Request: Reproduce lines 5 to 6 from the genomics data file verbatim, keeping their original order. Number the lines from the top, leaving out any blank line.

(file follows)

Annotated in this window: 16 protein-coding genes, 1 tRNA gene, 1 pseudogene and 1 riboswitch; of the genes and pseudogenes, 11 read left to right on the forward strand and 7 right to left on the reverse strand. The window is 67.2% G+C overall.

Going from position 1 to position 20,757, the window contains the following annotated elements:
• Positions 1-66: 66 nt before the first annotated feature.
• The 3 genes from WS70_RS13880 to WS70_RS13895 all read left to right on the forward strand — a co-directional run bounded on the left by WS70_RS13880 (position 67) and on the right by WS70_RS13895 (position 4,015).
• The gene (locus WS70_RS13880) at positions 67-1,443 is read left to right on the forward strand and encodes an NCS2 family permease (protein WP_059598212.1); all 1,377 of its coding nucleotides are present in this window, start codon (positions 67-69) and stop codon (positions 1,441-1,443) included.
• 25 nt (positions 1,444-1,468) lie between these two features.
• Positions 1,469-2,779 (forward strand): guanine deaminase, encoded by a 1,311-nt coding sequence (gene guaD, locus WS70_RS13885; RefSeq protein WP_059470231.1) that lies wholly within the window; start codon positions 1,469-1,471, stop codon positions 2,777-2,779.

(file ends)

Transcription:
• The gene (locus WS70_RS13880) at positions 67-1,443 is read left to right on the forward strand and encodes an NCS2 family permease (protein WP_059598212.1); all 1,377 of its coding nucleotides are present in this window, start codon (positions 67-69) and stop codon (positions 1,441-1,443) included.
• 25 nt (positions 1,444-1,468) lie between these two features.